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Frankly, I sometimes wonder if our dependency on fairly large volume weekly water changes isn't simply due to the fact that we just don't filter/purify the water enough.

It's often said that fresh water is fresh because it's constantly renewed by nature (rain). However, that would suggest the the polluted fresh water flows into the ocean, so after eons of this, the ocean should be a cesspool - but of course it is not.
It's not simply because there are so very many creatures that break down the most foul organic wastes into inert compounds.
We can't really duplicate the magic of nature, but we might find better ways to purify water and thus safely reduce the volume and/or frequency of partial water changes.

Having 'said' the above, the easiest way to reduce tank pollution and maintain a high quality of water is the weekly water change of up to 50%. With the proper equipment and procedure it can be done efficiently and with low cost.

Actually, I often thought what would be the very best, if you have good source water would be to have a supply line with a [slow] drip irrigation emitter and an overflow. On-going automatic water changes!
 

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Discussion Starter #7
I dont mind weekly water changes as long as im not changing water out all day which is what im concerned about with a larger tank and larger water change. Currently i am using the old fashioned siphon into a bucket method and then freshwater into a 5 gal water bottle, condition, and siphon that into the tank. A python would def make life easier but i am very shy about putting tap water straight into the tank even if i just added conditioner to the tank...guess i just have to try it tho and get over my nervousness about it. I know a lot of people do it that way so it must work out ok. Thanks for the help. =)
 

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On the filtration vs water changes:

True, (on the oceans notbeing a cesspool), and I do run several tanks with light to no filtration, and 30% waterchanges monthly. (Some less often).

However, some people are disappointed at the inactivity in my tanks. In a 20 long I have a pair of regularly spawning dwarf gourami and no other fish, just swords, crypts, dwarf sag, emersed bamboo and driftwood.

In one 10 gallon I have about a dozen mosquitofish and a thick messy forest of crypts and anarchis.

If you're willing to take the time and settle at a lower stocking level (preferably with a sort of deep substrate: 3 inches at least) it's pretty easy to find a balance.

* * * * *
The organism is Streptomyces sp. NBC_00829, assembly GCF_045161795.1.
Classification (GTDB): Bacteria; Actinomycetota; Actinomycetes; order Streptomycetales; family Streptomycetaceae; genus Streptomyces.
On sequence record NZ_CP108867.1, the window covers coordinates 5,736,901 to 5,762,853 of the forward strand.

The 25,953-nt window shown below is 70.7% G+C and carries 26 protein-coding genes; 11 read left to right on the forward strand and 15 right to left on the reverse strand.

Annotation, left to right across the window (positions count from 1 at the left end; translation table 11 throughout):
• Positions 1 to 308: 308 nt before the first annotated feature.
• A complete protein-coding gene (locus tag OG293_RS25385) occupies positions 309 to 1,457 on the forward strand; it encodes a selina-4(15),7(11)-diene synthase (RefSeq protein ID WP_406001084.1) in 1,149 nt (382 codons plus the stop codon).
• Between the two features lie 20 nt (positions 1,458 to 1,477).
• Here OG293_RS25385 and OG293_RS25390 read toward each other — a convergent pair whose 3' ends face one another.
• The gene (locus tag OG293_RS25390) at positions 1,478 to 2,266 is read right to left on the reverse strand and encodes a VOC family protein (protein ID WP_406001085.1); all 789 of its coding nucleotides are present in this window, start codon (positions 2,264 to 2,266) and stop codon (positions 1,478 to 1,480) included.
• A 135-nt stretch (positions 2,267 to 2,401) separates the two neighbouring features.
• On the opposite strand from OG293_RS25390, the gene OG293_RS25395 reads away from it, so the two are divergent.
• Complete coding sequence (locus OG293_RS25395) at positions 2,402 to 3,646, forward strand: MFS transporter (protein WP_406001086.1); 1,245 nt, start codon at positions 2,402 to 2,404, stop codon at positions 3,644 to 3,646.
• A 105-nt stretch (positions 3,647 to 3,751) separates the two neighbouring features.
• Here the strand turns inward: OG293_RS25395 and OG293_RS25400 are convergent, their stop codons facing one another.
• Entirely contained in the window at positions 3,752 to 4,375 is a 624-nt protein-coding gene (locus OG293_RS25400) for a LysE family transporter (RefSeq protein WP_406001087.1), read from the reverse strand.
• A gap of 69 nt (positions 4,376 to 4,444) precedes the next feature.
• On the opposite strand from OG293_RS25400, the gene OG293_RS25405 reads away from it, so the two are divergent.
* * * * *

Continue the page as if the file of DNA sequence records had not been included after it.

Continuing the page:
Abbeysdad: Nature has something that our tanks can't handle as easily: Anaerobic bacteria. Anaerobic bacteria do not consume oxygen, and live in "dead" areas of the substrate; They also convert nitrate and water into nitrogen gas (which bubbles out of the tank) and carbon dioxide.

If you get the chance, track down "Ecology of the Planted Aquarium".
 

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Thank you for the response but a lower stocking level isnt really an option for me. I currently have six 2" clown loaches that will get a lot bigger and are the main reason i am getting a 190 gal tank in the first place. =)
 

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Interesting point redchigh:
I must be miss taken I thought that anaerobic bacteria converted nitrates into a form of nitrogen gas and a neutral charged chlorine ion. And somewhere I got the concept that under certain conditions anaerobic bacteria could reverse the nitrogen cycle and change nitrates back into nitrites into ammonia. This is what I was thinking when I finished the article guide to soil substrates. I am always open to see things in a new way.

LoveLoaches it is always best to listen to the moderators they know, folks like me just speculate.

pop
 

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Abbeysdad: Nature has something that our tanks can't handle as easily: Anaerobic bacteria. Anaerobic bacteria do not consume oxygen, and live in "dead" areas of the substrate; They also convert nitrate and water into nitrogen gas (which bubbles out of the tank) and carbon dioxide.
RedcHigh - apparently you've missed my many, many posts regarding the very high nitrates I have in my well water. My DIY de-nitrate filter using Seachem Matrix and De*Nitrate to culture anaerobic bacteria was not successful. I've since setup an AC70 filled to capacity with the Matrix/De*Nitrate media, using an AC20 impeller for low flow. This material is effectually like live rock in SW.
I also now have extra floating plants AND deep [pool filter] sand in the tank.
I have toyed with an API Tap Water Filter to create DI water and have collected rain water. I use Fluval Lab Series Nitrate remover and/or API Nitra-Zorb now in a 29H aquarium in the basement to filter nitrates from my well water for weekly water changes. Even though I have treated the DI and rain water for minerals and pH, my fish simply do better with my filtered well water.

Truth be told, the limitation of our aquariums is that unlike the broad spectrum of life forms in nature, we're operating with a very limited subset. This limits similar bio-filtration capability. In this regard, I refer not only to anaerobic bacteria, but many other creatures. This is why we might resort to periodic chemical filtration to adsorb and remove impurities OR flush the system weekly with large(r) water changes.
 

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Hello abbeysdad

Take a look at safe denitrification section at the bottom of the webpage in the link is this what you are trying to accomplish with your diy project. I ran across this while reading about bacteria.

Heterotrophic Bacteria and Their Practical Application in a Freshwater Aquarium

pop
Thanks Pop - I followed the 'experiment' quite some time ago in the Seachem discussion forum. It was interesting to note that he had all but given up when suddenly nitrates magically lowered after adding a micron pre-filter.